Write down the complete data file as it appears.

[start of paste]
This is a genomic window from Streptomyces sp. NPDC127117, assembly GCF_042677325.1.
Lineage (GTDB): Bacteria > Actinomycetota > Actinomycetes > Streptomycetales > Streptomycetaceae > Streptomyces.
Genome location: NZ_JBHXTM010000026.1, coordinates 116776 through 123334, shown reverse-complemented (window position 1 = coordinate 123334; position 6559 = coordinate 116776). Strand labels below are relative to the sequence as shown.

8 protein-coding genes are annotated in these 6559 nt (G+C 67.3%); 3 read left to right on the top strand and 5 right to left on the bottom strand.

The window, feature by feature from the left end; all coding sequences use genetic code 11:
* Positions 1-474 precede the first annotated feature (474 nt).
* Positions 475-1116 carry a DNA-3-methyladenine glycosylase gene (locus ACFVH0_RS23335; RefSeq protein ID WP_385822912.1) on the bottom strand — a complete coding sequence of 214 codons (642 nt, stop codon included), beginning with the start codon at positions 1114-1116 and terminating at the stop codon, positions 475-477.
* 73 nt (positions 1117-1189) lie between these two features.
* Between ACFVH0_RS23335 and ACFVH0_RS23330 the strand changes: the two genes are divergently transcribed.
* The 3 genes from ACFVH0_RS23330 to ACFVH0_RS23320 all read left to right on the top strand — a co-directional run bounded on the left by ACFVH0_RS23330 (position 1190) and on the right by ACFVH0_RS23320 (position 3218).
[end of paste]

This is a genomic window from Streptomyces sp. NPDC127117, assembly GCF_042677325.1.
Lineage (GTDB): Bacteria > Actinomycetota > Actinomycetes > Streptomycetales > Streptomycetaceae > Streptomyces.
Genome location: NZ_JBHXTM010000026.1, coordinates 116776 through 123334, shown reverse-complemented (window position 1 = coordinate 123334; position 6559 = coordinate 116776). Strand labels below are relative to the sequence as shown.

8 protein-coding genes are annotated in these 6559 nt (G+C 67.3%); 3 read left to right on the top strand and 5 right to left on the bottom strand.

The window, feature by feature from the left end; all coding sequences use genetic code 11:
* Positions 1-474 precede the first annotated feature (474 nt).
* Positions 475-1116 carry a DNA-3-methyladenine glycosylase gene (locus ACFVH0_RS23335; RefSeq protein ID WP_385822912.1) on the bottom strand — a complete coding sequence of 214 codons (642 nt, stop codon included), beginning with the start codon at positions 1114-1116 and terminating at the stop codon, positions 475-477.
* 73 nt (positions 1117-1189) lie between these two features.
* Between ACFVH0_RS23335 and ACFVH0_RS23330 the strand changes: the two genes are divergently transcribed.
* The 3 genes from ACFVH0_RS23330 to ACFVH0_RS23320 all read left to right on the top strand — a co-directional run bounded on the left by ACFVH0_RS23330 (position 1190) and on the right by ACFVH0_RS23320 (position 3218).